At a hearing on the petition, Allen stated that he had paid $2,080 of the $2,960 that had accrued for child support between the December 1975 divorce decree and June 1977, while Barbara alleged that he had paid only $1,780. Evidence presented by both parties, however, revealed that in June 1977, Allen and Barbara had entered into an agreement concerning child support. Under the agreement, Barbara dropped charges then pending against Allen for past-due support, and Allen agreed to relinquish his right to visitation with the children in the future. Both Allen and Barbara understood the agreement to be a waiver by Barbara of future child support, in exchange for, Barbara testified, Allen's leaving her and the children alone. Evidence presented suggests that, before the agreement, Allen's attempts at visitation were, at times, inhibited by Barbara. Barbara had remarried prior to the agreement and, together with her new husband, was supporting the children.

The record reveals that the parties did not communicate with one another until August or September of 1982, when Allen contacted Barbara. Soon thereafter, Allen began to visit the children, apparently with Barbara's acquiescence. Subsequently, Barbara filed the instant petition seeking delinquent child support and future support.

At the Conclusion of the hearing on the petition, the trial Judge found that Allen had relied upon the voluntary agreement with Barbara, relinquishing his right to visitation with his children in return for a termination of his support obligation. The trial Judge noted, however, that Allen had reinitiated visitation with the children in 1982. The trial Judge declined to find Allen delinquent in his child support payments. The Judge declared, however, that although Allen had remarried and had three children in his second marriage, Allen's obligation to support his two children from his first marriage remained. On July 10, 1984, the trial Judge ordered Allen to commence child support payments of $100 per child per month, effective August 1, 1984. The trial Judge reserved ruling on college expenses until Tina, the older of the parties' children, made definite college plans. Following a later hearing on this issue, the trial Judge directed Allen to pay $1,000 per year toward Tina's college expenses. Allen was also directed after the later hearing to pay the children's medical and dental expenses not covered by insurance. The trial Judge denied Barbara's request for attorney fees.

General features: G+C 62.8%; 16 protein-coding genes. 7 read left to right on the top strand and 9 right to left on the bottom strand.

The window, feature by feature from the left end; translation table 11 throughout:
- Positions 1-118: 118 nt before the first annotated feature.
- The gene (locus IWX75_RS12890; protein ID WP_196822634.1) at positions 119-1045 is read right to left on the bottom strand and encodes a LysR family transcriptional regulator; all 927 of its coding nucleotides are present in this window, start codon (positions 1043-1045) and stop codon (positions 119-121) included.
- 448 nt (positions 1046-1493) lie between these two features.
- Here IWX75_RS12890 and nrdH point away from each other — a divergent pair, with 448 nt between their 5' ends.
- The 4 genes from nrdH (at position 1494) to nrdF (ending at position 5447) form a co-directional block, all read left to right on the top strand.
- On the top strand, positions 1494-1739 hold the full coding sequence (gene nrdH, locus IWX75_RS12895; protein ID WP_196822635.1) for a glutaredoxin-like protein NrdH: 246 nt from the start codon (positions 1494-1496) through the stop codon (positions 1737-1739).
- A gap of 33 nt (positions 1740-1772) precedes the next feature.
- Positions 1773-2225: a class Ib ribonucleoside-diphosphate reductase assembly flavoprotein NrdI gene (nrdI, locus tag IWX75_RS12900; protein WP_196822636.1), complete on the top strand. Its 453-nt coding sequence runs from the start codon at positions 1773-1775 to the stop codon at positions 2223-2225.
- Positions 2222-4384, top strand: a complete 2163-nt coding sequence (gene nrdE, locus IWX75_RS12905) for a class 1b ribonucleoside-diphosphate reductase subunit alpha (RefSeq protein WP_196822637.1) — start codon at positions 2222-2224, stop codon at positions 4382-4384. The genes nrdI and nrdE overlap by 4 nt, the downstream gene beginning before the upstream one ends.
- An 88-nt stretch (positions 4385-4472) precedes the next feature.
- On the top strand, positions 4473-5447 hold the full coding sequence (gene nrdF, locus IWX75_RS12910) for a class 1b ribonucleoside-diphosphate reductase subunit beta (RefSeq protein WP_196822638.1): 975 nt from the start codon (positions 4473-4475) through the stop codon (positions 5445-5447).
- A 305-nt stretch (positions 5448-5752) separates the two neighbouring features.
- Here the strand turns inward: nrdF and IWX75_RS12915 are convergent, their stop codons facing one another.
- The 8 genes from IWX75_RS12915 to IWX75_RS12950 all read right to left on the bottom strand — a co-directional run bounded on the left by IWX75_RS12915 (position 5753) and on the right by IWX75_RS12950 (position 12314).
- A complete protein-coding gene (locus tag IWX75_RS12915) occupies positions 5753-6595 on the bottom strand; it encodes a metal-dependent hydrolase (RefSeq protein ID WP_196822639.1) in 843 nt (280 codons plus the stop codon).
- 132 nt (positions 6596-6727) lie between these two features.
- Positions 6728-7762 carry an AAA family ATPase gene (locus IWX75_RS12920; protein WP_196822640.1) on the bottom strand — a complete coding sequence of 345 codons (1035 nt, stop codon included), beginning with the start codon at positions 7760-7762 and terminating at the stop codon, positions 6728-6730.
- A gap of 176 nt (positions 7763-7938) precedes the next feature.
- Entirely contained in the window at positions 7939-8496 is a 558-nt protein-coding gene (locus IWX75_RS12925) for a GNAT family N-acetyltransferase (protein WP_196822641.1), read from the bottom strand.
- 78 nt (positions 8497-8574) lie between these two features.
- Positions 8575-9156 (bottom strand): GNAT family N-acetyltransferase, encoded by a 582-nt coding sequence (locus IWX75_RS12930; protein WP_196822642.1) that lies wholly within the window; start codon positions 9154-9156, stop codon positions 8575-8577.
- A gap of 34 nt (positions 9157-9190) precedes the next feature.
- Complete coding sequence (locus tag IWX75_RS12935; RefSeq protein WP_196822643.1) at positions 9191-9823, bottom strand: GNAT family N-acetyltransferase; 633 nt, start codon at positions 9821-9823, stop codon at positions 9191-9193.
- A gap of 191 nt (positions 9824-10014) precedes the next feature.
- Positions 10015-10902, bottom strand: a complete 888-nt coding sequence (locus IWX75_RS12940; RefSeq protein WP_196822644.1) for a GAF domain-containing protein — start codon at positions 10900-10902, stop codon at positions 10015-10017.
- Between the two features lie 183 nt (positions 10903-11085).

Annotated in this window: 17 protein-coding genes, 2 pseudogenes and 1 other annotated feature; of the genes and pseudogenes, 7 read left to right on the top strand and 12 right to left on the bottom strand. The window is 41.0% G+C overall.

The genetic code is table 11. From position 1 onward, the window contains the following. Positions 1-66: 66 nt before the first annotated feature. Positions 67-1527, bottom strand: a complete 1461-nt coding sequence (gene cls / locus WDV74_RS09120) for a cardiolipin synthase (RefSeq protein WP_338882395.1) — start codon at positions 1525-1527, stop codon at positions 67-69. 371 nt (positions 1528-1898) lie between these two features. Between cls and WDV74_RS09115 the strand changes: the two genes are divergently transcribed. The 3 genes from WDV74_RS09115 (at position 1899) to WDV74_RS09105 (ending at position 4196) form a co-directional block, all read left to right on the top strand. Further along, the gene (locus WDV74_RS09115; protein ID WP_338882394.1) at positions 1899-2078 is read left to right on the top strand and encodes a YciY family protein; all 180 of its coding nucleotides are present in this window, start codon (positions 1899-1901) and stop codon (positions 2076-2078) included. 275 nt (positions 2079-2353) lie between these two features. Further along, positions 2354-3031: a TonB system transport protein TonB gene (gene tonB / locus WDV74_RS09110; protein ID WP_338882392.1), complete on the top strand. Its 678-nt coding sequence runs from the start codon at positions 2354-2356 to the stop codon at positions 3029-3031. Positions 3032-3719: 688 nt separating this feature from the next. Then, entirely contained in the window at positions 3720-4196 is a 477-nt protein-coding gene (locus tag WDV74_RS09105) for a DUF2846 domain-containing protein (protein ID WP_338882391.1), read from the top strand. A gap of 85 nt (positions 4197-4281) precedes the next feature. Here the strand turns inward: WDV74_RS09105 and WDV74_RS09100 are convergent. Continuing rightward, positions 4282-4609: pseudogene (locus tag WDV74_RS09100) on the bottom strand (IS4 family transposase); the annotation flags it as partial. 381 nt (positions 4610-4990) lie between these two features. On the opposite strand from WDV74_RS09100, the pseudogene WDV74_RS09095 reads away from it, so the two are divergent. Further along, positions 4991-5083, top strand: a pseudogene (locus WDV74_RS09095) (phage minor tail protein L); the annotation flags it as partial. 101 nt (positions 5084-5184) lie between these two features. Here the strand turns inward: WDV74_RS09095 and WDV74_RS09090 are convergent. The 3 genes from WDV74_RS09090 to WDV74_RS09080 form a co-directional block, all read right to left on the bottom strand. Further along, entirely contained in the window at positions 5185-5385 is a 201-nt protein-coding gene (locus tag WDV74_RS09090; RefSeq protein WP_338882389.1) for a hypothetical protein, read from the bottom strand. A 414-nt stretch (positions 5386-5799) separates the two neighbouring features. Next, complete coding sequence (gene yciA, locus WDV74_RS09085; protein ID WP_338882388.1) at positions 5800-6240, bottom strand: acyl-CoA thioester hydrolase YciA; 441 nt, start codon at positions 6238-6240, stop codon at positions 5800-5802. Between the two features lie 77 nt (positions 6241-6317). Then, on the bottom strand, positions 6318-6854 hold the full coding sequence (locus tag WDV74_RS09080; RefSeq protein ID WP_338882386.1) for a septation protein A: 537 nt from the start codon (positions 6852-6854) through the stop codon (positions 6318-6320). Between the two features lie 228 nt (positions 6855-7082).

Both parties appealed the trial court's rulings. The appellate court affirmed the order directing Allen to pay the medical and dental expenses of the children, and $1,000 of Tina's college expenses. The appellate court also affirmed the denial of Barbara's request for attorney fees. The court found, however, that establishing child support at the total amount of only $200 per month was an abuse of the trial court's discretion. In addition, a majority of the appellate panel held that the parties' agreement to waive child support in exchange for Allen's giving up his right of visitation would not be enforced, suggesting that such an agreement was contrary to public policy. The majority concluded that Barbara was entitled to recover delinquent child support owed from the divorce decree to the time the petition for child support was filed. One Justice concurred with the majority opinion, except with regard to the past support ...